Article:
Much has been said about Of Montreal‘s gradual transformation from a sunny tongue-in-cheek pop band to a darker, funky and angst-ridden glam-pop group. While the transformation has been drastic when compared to Of Montreal’s debut, the Kevin Barnes-led psych-pop act has been consistently resilient in stretching its explorative efforts.
Now, even with Barnes having constantly wowed listeners with a kaleidoscope of colors and sounds for roughly 20 years, the band is a decade removed from its critical high, which has left loyal listeners in the dark, pondering the meaning and true sound of Of Montreal’s records. For the answer, look no further than the group’s latest offering, White Is Relic/Irrealis Mood—a strong return to form, but with a balanced blend of its earlier sound alongside previous album, Innocence Reaches.
With that album and 2015’s Aureate Gloom straying far from the heights reached when Of Montreal was a glam and funk band, its zaniness and unhinged energy petered out, with only hints of a return to a more energetic and lively approach that would keep loyal fans invested in the outfit’s future.
With White Is Relic/Irrealis Mood, the psych-pop excellence comes full circle to form a new, darkly fun project defined by just six, yet sweeping, melodramatic arrangements. What more could you possibly want from a band that made a living off this formula in the late ‘90s to early 2000s?
Riffing off the electronic beats from the last album, but leaning much darker, White Is Relic/Irrealis Mood assaults the ears with unfettered flamboyance. There’s less guitar and more electronica, which results in more danceable cuts that all build, ebb, flow and soar toward brilliant levels of pure infectiousness.
The opener, “Soft Music/Juno Portraits Of The Jovian Sky,” shakes the dust off its psych-infused beginnings with a groovy bassline and a melody that is simple yet exciting. The track has a forward-looking vibe with the addition of keyboards and electronic programming.
“Paranoiac Intervals/Body Dysmorphia,” the lead single, is equally woozy, but less groovy and more glitchy, which is appropriate considering its title, the frenetic nature of the sonics and its paranoiac lyrics. Barnes has described the song as “an anthem for the post-Obama era, an age where spurious hope has been replaced with a hatewave of pharmaceutically diminished internet neorealism.”
A subtle piano melody beneath the track’s hectic nature further points to Barnes’ uncanny ability in melding different moods. With a kinetic atmosphere, “Paranoiac Intervals/Body Dysmorphia” offers an accurate glimpse into what the rest of the album holds for listeners: Barnes’ usual vocoder-laden vehement vocabulary, infectious hooks and plenty of ‘80s-infused neo-psychedelia.
While it’s easy to dance the night away to the album’s extended dance mixes, Barnes’ lyrics are much denser, introspective and darker. Each track breathes a common theme of paranoia and anxiety: “If we put our ear to the ceiling, we can hear the government breathing, we can hear the dark matter breeding/ ‘Making party’/ If we put our ear to the ceiling we can hear the multiverse seeding, we can hear the simulation wheezing.”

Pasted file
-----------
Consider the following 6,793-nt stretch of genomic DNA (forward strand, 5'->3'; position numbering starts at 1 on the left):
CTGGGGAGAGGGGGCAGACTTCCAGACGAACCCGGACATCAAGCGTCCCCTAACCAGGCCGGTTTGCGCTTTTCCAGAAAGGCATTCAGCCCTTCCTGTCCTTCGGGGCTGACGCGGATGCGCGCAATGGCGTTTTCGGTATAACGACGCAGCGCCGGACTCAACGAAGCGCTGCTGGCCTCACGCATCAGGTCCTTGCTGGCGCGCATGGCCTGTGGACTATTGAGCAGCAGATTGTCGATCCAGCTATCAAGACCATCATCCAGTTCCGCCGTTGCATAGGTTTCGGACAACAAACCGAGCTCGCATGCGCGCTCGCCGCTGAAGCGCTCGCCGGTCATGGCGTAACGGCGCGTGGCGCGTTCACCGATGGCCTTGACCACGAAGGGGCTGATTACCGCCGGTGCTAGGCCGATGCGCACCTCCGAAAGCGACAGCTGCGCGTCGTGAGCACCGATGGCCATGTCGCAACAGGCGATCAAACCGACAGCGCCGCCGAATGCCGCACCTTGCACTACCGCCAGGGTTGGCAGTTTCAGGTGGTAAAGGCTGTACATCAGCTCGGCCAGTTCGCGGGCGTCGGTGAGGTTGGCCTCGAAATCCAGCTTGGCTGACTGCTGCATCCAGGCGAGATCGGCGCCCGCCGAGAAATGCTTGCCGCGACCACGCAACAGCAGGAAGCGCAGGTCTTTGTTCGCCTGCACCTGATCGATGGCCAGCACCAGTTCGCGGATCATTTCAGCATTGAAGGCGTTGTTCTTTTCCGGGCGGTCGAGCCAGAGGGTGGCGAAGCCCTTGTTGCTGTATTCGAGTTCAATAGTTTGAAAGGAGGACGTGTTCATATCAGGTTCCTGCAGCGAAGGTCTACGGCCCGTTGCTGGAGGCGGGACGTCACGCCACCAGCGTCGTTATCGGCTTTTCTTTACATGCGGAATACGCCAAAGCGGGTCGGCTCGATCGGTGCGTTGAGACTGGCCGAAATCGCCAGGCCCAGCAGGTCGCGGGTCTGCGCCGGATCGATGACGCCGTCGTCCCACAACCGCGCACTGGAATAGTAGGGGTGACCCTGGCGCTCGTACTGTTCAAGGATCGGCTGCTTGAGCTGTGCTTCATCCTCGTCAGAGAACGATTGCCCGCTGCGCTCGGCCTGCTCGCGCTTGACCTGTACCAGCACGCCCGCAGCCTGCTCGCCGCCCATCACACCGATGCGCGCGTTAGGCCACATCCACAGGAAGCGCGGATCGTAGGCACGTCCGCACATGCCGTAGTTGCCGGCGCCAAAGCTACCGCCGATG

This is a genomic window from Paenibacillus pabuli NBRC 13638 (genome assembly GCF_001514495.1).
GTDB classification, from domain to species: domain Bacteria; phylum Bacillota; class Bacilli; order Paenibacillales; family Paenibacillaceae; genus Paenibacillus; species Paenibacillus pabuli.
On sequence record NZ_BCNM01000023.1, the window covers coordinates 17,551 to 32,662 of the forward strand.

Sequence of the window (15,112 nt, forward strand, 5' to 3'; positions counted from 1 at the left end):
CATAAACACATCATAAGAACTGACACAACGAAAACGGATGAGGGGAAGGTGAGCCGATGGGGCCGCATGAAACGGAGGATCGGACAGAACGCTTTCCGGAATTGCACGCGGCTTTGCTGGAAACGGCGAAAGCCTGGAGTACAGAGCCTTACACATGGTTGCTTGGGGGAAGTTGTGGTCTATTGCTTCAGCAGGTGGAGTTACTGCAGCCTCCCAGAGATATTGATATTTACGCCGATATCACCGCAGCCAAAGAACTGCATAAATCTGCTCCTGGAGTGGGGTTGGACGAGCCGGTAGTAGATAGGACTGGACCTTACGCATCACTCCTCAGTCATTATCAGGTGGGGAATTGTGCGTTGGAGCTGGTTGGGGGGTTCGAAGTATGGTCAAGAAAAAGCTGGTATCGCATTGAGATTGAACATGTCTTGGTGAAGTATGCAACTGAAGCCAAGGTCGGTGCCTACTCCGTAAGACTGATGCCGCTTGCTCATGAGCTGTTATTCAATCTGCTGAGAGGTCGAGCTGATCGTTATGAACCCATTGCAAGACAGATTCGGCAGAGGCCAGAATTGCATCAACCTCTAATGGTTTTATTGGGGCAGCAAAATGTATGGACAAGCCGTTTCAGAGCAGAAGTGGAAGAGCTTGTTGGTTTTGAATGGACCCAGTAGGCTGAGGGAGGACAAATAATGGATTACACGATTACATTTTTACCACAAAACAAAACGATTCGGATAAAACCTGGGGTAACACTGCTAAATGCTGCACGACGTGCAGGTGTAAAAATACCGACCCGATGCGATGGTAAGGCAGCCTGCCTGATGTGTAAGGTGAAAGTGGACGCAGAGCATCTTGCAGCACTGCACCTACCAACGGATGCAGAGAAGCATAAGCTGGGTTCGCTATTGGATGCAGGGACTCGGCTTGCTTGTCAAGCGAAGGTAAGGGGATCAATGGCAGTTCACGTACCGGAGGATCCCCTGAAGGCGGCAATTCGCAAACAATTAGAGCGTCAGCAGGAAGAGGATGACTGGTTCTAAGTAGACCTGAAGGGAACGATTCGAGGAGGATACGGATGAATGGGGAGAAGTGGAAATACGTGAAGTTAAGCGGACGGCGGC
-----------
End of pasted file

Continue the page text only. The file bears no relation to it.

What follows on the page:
Whether it’s panic, fear, insecurity, misanthropy, self-loathing, vanity, lust, arrogance and loving compassion, Barnes is bearing it all. He’s refreshed, rejuvenated and ready for what is in store. This increased level of vulnerability produced his best album in a long while.
Given that each of the past few Of Montreal albums focused on reinvention and quantity over quality, it was quite difficult to gauge what kind of band Of Montreal wanted to be before White Is Relic/Irrealis Mood. Thankfully, the band’s latest realigns its trajectory. While I have never doubted Barnes’ ability to write a fantastic song or an album of them (see Hissing Fauna, Are You the Destroyer?; Icons, Abstract Thee), he has finally ended his obsession with so many different styles and influences.
White Is Relic/Irrealis Mood is everything Innocence Reaches ever wanted to be and so much more. It’s an evolution of EDM but with heavier radio-friendly pop stylings. It sounds a lot like the records Prince was making between the late ‘80s and early ‘90s, yet the track “Sophie Calle Private Game/Every Person Is a Pussy, Every Pussy Is a Star!” recalls the band’s earlier material on The Sunlandic Twins. There are so many influences here, but it’s the most focused the band has ever sounded (and yes, Barnes raps on one of the tracks using the triplet flow. Let that settle in).
The album may hit familiar notes and seem simplistic. But the production is next-level, and the nuances of Barnes’ writing are revealed with close attention. The record is a refocused entry into one of the most intriguing discographies of the last two decades.
Follow writer Kyle Kohner at Twitter.com/kylejkohner.